Irina Costei
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This month, we are featuring Chick Corea, a prolific jazz pianist and innovative composer, who seduced the public with his creativity and verve.

“Ranks among the top few in his mastery of jazz dialects. One of the first players to fully exploit the potential of electric instruments.”

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Armando Anthony “Chick” Corea (born in Chelsea, Massachusetts on June 12, 1941) was an American jazz pianist and composer whose refreshing style delights listeners all over the world.

Introduced to piano at age 4 by his trumpeter father, Chick quickly became a prolific musician. A few years later, he also learned to play drums, which inspired him to use percussion effects on the piano. With an innate curiosity and deep interest in experimenting with new ideas, he quickly developed his technique. Later, in his teenage years, Chick Corea started playing his own jazz gigs.

Subsequently, Chick Corea began his professional recording and touring career in the early 1960s. In fact, he worked on a few solo albums as well as collaborations with many other musicians, such as Miles Davis, Keith Jarrett, Herbie Hancock, Béla Fleck and others. His style was a fusion of post-bop, electric fusion, Latin traditions, jazz, and classical music.

Interestingly, Corea wrote a few books during his lifetime, all of which are a tangible proof of his creative spirit and colorful imagination. These books are quite diversified in topics indeed, and include Children’s Songs, A Work in Progress…on Being a Musician, Music Poetry, Creativity and Doodling and Past, Present and Futures. These works are available for purchase on his official website.

Chick had a busy life filled with innovation in arts, especially in the music field. Over the years, he continuously delivered top-quality jazz albums, always captivating the public with novelty techniques and sound effects. Some of Chick’s most known creations are “Spain,” “500 Miles High,” “La Fiesta,” and “Windows”, and have become beloved jazz standards.

Sadly, the great creative genius left us too soon. Chick died of a rare form of cancer, at his home in Florida on February 9, 2021, at the age of 79.

Interesting Facts about Chick

Chick Corea’s Vision on Making Music

“You don’t have to be Picasso or Rembrandt to create something. The fun of it, the joy of creating, is way high above anything else to do with the art form.”

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Indeed, it seems like Chick is trying to tell us something about the creative process. Simply experimenting with new and adventurous ideas in order to create anything should be fun and exciting. Hence, one could conclude that maybe that’s the secret to making music that sounds genuine and effortless.

Must-See Chick Corea Jazz Piano Performances

To illustrate Chick’s creative spirit, this 40-minute concert in Germany, is a collaboration between Chick and Herbie Hancock. Indeed, the musical geniuses show their creativity and skills in a duet exclusively played on acoustic pianos. The musical elements combined with the pianists’ wittiness create a magical extrasensory performance.

“I’ve noticed that the more adventurous and in that mode that I am, it seems that the more the audience really likes it.”

This 75-minute video of Corea and his Vigilette Trio at Jazz night in America is a must-watch live performance for any jazz enthusiast. Particularly, the harmonics, dynamics and technique make for a delightful show combining elements of jazz, classical and Latin music.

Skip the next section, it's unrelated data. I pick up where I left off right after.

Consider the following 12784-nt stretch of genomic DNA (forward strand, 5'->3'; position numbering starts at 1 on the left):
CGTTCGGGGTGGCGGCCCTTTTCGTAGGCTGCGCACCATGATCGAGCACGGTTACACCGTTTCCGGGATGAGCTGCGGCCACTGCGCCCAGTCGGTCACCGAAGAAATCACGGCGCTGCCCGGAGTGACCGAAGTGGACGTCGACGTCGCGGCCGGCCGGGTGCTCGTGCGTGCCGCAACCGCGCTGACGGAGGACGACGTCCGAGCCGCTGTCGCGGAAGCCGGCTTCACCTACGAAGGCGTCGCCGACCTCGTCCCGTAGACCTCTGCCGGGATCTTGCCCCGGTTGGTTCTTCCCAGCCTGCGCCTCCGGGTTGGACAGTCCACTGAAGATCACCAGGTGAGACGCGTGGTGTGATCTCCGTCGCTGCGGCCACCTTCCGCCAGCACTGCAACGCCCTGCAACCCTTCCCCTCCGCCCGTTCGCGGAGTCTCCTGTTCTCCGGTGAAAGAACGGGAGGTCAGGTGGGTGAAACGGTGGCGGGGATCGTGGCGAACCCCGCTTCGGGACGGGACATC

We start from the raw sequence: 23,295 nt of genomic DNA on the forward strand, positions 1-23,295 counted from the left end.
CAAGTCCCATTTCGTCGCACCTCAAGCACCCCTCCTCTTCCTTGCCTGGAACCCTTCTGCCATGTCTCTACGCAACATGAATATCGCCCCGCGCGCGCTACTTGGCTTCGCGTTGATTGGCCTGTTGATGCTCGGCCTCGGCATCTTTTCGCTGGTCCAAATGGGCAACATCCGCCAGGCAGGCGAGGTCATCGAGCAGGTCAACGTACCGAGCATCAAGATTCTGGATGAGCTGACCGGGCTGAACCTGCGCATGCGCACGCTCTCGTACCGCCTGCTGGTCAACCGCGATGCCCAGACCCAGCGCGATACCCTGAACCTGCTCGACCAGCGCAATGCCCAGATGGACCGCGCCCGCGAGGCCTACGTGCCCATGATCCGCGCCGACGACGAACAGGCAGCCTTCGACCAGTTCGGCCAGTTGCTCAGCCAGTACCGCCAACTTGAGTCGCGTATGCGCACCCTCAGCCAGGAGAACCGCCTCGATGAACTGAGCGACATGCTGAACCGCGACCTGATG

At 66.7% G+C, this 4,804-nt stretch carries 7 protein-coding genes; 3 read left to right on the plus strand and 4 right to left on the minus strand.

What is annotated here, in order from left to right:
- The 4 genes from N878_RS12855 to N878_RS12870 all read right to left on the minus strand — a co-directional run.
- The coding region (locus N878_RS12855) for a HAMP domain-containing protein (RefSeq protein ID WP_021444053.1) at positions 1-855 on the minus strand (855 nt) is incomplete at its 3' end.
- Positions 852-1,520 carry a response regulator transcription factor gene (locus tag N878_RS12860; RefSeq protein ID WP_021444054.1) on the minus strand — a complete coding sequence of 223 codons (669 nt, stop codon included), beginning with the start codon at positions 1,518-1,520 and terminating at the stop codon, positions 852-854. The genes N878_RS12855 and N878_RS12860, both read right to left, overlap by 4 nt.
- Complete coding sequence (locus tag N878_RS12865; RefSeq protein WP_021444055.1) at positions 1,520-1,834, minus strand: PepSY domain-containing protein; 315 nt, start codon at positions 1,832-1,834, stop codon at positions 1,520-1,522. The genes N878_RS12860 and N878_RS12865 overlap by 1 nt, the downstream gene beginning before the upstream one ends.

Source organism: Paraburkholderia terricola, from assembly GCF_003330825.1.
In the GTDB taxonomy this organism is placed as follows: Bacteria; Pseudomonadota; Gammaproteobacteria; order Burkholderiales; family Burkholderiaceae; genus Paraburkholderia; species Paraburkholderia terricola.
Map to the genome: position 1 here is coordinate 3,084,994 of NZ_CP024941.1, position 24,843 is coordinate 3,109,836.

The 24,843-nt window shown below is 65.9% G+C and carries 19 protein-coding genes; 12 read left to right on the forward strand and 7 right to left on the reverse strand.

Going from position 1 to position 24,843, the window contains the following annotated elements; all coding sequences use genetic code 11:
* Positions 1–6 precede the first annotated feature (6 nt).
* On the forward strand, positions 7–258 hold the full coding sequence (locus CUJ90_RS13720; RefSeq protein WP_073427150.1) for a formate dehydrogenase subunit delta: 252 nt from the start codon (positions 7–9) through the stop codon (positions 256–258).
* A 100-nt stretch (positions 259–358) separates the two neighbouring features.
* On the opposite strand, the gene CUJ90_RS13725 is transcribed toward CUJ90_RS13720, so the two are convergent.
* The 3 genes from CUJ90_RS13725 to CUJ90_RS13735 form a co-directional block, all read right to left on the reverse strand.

Excerpt from “Tempus Fugit”

Chick Corea is known for many things, but one of the most identifiable is the way he stitches together ideas to form his signature vocabulary. Check out the following  lick from the Bud Powell tune “Tempus Fugit” (lick starts at 33:34).

A classic Chick Corea jazz lick from Tempus Fugit
A classic Chick Corea lick from Tempus Fugit

As you can see, there’s a lot to unpack here! Let’s break it down into two approaches – one general, and one very specific.

The general approach Corea takes with this lick is based on melodic shapes. Once he starts the eighth note line, the first two beats of each measure follow this pattern: down-down-up. The second two beats follow this pattern: up-down-up. Simply by following this pattern and creating these melodic shapes, he is able to manipulate the intervals between the notes to create a very cool, dissonant, and yet melodic line that resolves beautifully in the last measure. The consistent pattern he uses in each shape is what gives this otherwise very dissonant line its melody.

The specific approach is to look at what chords Chick is outlining within his line. Here’s the lick again with his harmonies put in:

Chick Corea lick with chords
Chick Corea lick with chords

In addition to the implied harmony, Chick is also using a lot of chromatic side-stepping, especially during the second half of each measure. He also starts each measure outlining either a triad or 7th chord, continuing to follow the shape and change intervals as he sees fit. Try incorporating some of these ideas in your own solos!

Learning Jazz in Chick Corea’s style

“Drawing helps me relax and create something for no reason — just because I like to do it and it’s fun. Of course, this is the most successful approach to Music or anything really: do it for no reason and just because it’s fun. But the society frowns on this attitude ­— calls it “lazy” and “irresponsible” — and so we must keep that approach a little bit secret and pretend we’re working really hard.”

Did you know that we have over 400 jazz piano lessons at

If you enjoyed this blog post about Chick Corea, and if you want to learn more about special jazz techniques, check out the following lessons:

Blog written by Irina Costei / Transcription & analysis by Austin Byrd


Irina Costei
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